by Dave Windass.
Hull Truck Theatre 50 Ferensway HU2 8LB To 30 June 2012.
Mon-Sat 7.45pm Mat 27, 30 June 2.30pm.
Runs 2hr 45min One interval.
TICKETS: 01482 323638.
Review: Timothy Ramsden 20 June.
Makes up in warmth what it misses in edge.
Hull Truck’s still-gleaming theatre forms a contrast with Sharon’s shabby dance-school, deserted by star partners Dean and Denise, who now hoof it elsewhere. Meanwhile, alongside Sharon and daughter Tammy, frustrated at having to partner women, Bernie provides a longer view, looking back decades to his youthful partnership with Sharon.
Then Tammy meets talented newcomer Paul, who’s there to please his dad. Who wants to carry out his dead wife’s wishes. So the stage is set for a sentimentality-rush to crash through the ceiling.
There are more than enough rough edges. The midpoint crisis arrives more because it’s the midpoint than out of any necessity in the characters. The threat to the dance-hall from its callous landlord hangs by a thread, before being ripped away by an outcome suggesting the writer’s lost any interest he may have once had in it.
Windass veers between showing what’s happening and providing a narrator to fill things in. And as the play focuses on dance competitions, it comes against a major difficulty.
Catherine Kinsella and Benjamin O’Mahoney are capable dancers. As actors their characters engage our interest. But the choreographic ante’s upped by two pairs of competition-standard dancers in the choreographed sequences. These, particularly the Dean and Denise of Lewis Knaggs and Amy Bassett, are so good there’s no way the others could rival them, seen side by side.
Which means the actual competitions can’t be shown; instead the climactic moment has to be announced by a breathless Tammy running on stage with the result of the dancing we’ve not seen.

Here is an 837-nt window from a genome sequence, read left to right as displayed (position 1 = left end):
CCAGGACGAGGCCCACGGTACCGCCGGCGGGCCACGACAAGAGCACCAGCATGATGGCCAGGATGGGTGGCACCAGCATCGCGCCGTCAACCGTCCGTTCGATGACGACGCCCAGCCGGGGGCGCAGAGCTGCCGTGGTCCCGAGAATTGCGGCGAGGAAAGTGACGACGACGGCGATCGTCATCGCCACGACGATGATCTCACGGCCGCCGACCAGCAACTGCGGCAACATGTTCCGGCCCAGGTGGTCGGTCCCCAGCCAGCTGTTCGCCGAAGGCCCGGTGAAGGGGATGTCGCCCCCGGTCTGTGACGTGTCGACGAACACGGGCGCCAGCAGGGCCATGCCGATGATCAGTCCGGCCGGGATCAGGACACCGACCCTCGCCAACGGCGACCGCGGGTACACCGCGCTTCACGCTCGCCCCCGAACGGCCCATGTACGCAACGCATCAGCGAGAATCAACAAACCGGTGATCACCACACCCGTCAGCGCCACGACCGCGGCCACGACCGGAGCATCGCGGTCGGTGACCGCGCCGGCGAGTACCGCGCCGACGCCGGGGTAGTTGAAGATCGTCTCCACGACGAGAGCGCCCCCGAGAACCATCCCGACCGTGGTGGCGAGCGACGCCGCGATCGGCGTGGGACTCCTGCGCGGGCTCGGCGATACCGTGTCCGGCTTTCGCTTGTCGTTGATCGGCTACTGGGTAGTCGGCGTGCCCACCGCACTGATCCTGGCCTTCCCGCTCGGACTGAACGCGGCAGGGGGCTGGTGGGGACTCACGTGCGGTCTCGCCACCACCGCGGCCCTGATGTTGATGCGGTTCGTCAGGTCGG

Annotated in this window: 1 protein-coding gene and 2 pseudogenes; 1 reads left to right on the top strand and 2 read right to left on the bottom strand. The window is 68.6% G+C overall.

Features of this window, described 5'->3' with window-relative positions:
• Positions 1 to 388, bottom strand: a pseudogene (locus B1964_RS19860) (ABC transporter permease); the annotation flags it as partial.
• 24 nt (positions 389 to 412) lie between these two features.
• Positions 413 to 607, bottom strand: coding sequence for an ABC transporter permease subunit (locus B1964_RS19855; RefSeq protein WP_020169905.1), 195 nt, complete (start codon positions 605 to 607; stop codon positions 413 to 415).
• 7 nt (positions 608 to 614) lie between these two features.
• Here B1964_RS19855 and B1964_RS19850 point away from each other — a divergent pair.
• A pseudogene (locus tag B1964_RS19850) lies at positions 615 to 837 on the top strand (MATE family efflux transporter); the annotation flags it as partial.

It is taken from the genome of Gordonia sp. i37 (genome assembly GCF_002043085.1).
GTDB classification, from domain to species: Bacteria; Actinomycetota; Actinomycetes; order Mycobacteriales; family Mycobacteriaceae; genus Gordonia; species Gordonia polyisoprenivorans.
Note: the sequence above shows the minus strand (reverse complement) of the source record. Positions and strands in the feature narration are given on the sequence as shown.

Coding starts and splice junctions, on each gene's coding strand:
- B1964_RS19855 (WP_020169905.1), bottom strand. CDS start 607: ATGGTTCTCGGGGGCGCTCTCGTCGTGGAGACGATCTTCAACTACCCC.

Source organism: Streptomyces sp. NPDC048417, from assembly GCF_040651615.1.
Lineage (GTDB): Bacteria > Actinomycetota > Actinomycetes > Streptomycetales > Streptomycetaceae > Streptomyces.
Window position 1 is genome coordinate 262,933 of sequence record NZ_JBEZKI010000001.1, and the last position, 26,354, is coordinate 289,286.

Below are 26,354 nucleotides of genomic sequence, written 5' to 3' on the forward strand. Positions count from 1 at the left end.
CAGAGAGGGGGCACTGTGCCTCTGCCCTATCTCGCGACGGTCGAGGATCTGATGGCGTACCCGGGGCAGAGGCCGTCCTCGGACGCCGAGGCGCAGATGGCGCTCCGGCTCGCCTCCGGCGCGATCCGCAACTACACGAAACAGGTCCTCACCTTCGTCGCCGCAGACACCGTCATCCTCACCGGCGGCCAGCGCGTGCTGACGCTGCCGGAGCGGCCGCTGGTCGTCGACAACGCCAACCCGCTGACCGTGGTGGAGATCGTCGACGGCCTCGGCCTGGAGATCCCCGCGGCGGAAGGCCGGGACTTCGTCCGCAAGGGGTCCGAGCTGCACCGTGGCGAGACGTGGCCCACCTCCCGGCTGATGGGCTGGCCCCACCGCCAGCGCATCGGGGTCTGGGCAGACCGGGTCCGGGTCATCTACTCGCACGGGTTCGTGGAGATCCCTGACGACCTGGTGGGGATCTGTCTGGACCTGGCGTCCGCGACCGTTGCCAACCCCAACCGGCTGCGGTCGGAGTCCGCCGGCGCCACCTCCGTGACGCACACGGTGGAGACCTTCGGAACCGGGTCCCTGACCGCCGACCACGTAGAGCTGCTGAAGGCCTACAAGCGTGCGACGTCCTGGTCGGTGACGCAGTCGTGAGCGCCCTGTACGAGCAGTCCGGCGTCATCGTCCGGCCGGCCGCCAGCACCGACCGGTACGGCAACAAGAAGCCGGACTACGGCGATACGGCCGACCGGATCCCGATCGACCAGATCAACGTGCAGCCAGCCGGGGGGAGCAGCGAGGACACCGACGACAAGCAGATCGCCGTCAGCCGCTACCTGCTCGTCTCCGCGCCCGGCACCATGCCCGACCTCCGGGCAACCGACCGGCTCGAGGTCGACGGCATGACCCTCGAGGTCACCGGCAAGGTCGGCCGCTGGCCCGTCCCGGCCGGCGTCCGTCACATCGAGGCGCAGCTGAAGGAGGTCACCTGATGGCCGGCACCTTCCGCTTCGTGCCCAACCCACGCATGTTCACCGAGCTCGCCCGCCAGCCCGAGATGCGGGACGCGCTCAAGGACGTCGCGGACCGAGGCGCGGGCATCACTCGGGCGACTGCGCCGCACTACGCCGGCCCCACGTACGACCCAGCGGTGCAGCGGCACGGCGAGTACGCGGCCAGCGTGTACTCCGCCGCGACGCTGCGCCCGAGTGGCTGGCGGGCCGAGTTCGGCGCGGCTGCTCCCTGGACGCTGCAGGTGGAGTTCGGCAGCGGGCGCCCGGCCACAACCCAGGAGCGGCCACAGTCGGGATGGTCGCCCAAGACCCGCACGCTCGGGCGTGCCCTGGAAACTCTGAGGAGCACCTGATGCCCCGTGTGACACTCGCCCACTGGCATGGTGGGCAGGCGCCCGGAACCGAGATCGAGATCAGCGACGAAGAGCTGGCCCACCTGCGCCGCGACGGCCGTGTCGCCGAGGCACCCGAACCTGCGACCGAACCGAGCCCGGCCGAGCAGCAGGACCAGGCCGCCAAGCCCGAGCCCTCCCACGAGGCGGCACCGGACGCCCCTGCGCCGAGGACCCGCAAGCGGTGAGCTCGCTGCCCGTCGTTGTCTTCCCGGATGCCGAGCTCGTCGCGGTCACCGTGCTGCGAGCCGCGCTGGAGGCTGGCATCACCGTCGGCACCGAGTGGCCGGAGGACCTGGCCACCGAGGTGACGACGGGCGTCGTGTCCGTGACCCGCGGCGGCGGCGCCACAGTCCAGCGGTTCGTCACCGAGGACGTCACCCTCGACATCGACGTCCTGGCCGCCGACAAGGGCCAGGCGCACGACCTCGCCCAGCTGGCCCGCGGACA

Why bother with the play then? Well, one cynic’s sentimentality can be another person’s feelgood factor, while Windass has a keen way with witty lines. And he’s from Hull. Even without his previous plays’ specific local subjects, his comedy somehow breathes the city’s spirit – and not just in a joke based on a noted feature of local pronunciation.
All presented in a friendly, communal way in Conrad Nelson’s production, where a conscientious, capable cast includes the wonderful Susan Twist, who combines a spirited lightness of manner with realistic expression of life’s tribulations.
Bernie/Trev: Alexander Delamere.
Sharon: Susan Twist.
Tammy: Catherine Kinsella.
Paul: Benjamin O’Mahoney.
Dean: Lewis Knaggs.
Denise: Amy Bassett.
Dancers: Emily Fox,
Janmes Spencer, Matthew Trowhill, Melissa Cardell/Jim Holt, Jean Holt, Julie Riches, Chris Spencer, Louise Rayner/Sue Gibson, Bill Gibson, Rob Swan, Anthony Convey.
Director: Conrad Nelson.
Designer: Dawn Allsopp.
Lighting: Tim Skelly.
Choreographer: Nicola Bolton.
Assistant choreographer: Lewis Knaggs.